As Jacobin editor Seth Ackerman has put it, “the radical left is prone to slip into a posture of denying this sort of thing is politically relevant at all.” That’s a serious mistake. As Ackerman chronicles, the “citizens of Communist countries experienced the paucity, shoddiness and uniformity of their goods not merely as inconveniences” but as “violations of their basic rights.”
Given all of this, even some readers generally sympathetic to socialist ideas might be hesitant about nationalizing a retailer like Walmart. Do we really want to re-create the kind of grocery stores they had in the Soviet Union?
Contemporary socialists disagree among themselves about what lessons should be drawn from the Soviet experience. Some believe that the problem with its form of economic planning was that it was undemocratic, or emphasize technological advances that already allow giant companies like Walmart to run internal economies that make use of many planning mechanisms. Others think that the kind of socialism it’s most realistic to hope for at this historical juncture would still involve a market sector of competing worker-owned firms.
Whoever is right about this larger debate, though, we have no reason to believe that the à la carte nationalization of a grocery store chain, even one as humongous as Walmart, would lead to similar problems in 2020 America. First, we should remember that shortages at Soviet supermarkets weren’t primarily a product of bad ordering decisions by the managers of the stores themselves but of popular products not being produced in sufficient quantities in the first place. Nationalizing Walmart wouldn’t mean nationalizing all of its suppliers.
Second, private retailers could continue to compete with the nationalized chain. Indeed, if nationalizing Walmart really would somehow lead to Walmart locations being full of empty shelves while its competitors continued to be able to provide the sort of shopping experience that so amazed Boris Yeltsin in Texas in 1989, then every non-Walmart retailer would have every reason to welcome the change.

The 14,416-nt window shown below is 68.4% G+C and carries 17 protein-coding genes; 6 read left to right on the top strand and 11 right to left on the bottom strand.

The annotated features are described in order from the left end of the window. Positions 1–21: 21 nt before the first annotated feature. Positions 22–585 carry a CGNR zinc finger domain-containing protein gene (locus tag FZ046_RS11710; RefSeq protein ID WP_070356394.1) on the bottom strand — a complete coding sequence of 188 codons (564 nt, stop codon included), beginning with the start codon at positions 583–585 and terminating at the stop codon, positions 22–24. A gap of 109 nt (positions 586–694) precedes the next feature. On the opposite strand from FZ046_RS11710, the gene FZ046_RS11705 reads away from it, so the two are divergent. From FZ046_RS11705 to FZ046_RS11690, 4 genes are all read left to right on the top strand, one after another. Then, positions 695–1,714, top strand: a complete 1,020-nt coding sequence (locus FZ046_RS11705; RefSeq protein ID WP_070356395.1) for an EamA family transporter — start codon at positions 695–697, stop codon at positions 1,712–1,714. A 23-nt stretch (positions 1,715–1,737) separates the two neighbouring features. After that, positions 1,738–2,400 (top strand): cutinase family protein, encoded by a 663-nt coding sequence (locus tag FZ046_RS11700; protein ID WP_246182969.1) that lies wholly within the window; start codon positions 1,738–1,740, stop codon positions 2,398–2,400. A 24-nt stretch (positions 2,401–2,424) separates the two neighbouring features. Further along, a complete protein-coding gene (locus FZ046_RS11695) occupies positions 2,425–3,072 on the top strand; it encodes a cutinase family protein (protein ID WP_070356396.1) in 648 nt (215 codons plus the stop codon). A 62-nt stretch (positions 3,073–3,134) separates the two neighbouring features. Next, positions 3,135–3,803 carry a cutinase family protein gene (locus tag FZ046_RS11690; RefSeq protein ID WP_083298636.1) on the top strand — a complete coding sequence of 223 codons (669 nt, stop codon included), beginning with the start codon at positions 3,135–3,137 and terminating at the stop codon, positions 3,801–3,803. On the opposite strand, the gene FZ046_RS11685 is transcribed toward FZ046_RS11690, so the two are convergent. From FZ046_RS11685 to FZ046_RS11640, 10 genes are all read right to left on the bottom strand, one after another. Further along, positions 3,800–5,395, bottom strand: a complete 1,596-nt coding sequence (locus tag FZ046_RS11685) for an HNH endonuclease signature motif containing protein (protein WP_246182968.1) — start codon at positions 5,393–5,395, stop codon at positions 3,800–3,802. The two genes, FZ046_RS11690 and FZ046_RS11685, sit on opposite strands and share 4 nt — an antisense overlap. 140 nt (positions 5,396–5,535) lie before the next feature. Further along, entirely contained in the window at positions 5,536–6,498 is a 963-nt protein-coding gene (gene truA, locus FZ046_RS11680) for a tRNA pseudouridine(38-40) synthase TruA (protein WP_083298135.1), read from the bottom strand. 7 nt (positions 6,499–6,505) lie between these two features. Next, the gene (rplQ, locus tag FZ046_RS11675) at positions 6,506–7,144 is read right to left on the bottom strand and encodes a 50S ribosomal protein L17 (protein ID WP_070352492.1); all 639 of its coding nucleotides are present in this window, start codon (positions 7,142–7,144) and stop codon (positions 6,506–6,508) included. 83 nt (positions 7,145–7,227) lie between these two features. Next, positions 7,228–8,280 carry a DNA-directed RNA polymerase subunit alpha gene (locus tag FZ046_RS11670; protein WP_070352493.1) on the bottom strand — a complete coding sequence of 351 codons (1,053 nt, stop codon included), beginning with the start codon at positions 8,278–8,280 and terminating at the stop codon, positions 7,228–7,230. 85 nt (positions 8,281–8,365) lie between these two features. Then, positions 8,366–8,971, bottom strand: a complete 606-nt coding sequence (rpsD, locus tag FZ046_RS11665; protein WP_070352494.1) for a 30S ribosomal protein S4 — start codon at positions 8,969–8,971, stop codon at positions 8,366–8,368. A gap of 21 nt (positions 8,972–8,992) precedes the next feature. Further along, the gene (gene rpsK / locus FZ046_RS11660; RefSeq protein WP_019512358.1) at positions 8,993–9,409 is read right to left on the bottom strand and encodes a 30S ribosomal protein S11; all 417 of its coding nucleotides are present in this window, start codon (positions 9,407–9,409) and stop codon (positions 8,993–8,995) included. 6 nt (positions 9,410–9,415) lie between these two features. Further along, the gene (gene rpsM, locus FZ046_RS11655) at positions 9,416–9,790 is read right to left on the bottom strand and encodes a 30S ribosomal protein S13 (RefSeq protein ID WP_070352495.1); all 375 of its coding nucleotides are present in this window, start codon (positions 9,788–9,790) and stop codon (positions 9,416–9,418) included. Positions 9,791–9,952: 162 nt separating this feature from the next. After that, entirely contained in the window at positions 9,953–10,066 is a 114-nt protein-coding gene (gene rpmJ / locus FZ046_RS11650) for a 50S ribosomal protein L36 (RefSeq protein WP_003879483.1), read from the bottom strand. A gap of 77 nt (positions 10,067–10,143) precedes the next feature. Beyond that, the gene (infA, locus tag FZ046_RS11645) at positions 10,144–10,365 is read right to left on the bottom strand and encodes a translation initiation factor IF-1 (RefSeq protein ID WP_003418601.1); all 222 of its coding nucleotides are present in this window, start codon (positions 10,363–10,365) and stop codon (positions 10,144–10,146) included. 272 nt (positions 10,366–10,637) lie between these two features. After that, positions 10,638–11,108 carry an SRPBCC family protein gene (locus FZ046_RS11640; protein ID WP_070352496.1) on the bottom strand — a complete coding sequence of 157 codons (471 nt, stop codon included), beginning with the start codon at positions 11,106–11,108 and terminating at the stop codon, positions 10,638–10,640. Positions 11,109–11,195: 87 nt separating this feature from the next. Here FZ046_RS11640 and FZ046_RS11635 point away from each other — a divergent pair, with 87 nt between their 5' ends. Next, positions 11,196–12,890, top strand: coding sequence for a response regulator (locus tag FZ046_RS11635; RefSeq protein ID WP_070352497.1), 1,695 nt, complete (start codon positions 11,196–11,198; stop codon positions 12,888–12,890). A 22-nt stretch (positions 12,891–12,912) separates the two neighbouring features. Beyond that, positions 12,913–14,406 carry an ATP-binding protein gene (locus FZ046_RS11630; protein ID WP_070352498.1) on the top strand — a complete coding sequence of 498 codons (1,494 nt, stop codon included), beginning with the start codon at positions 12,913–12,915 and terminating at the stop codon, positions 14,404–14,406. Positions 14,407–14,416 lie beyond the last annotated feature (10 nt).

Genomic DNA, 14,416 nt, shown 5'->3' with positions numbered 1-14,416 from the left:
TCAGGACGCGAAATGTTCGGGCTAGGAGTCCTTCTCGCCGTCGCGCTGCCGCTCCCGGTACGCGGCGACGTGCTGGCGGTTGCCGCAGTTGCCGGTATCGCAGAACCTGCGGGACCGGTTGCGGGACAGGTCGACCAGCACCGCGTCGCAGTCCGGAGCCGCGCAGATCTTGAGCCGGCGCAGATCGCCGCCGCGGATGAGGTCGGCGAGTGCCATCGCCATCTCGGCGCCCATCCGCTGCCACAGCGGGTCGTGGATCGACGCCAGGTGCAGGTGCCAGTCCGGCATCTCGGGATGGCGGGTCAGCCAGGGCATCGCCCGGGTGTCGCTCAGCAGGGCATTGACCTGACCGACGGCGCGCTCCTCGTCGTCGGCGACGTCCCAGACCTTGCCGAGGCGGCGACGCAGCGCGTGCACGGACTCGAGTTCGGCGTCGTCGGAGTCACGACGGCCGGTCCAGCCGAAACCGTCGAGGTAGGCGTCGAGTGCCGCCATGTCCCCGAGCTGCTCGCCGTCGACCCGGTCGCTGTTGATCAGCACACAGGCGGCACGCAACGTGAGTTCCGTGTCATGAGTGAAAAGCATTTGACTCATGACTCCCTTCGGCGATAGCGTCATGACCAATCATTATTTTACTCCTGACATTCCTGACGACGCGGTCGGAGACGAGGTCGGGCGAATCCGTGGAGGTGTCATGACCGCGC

I suspect, however, that if some future socialist government does bring Walmart under public ownership, this won’t be any sort of windfall for its competitors. Quite likely, a publicly owned version of the chain — Publicmart? Americamart? — would continue to offer fairly cheap groceries while absorbing more short-term losses, and would pay employees a living wage in the process. Just look at the United States Postal Service, which manages to carry postcards from Alaska to Florida for 35 cents while continuing to provide hundreds of thousands of good union jobs around the country.
Or take the issue of the Walmart Effect on suppliers. A socialist government could not only solve the problem but engineer a Reverse Walmart Effect by mandating that Americamart only buy from suppliers that paid their own employees a living wage.
But nationalizing Walmart doesn’t have to be a panacea for it to be a dramatic improvement on the status quo. This is a company that’s been forced, year after year, to pay sums sometimes running to hundreds of millions of dollars to settle class action lawsuits for forcing “associates” to work off the clock, denying them legally required rest and meal breaks, stealing their wages, secretly taking out life insurance policies on them and naming itself as the beneficiary (a practice that’s been nicknamed “dead peasant insurance”), discriminating against pregnant women, and violating basic safety practices.
It’s hard to imagine the public sector doing any worse than that.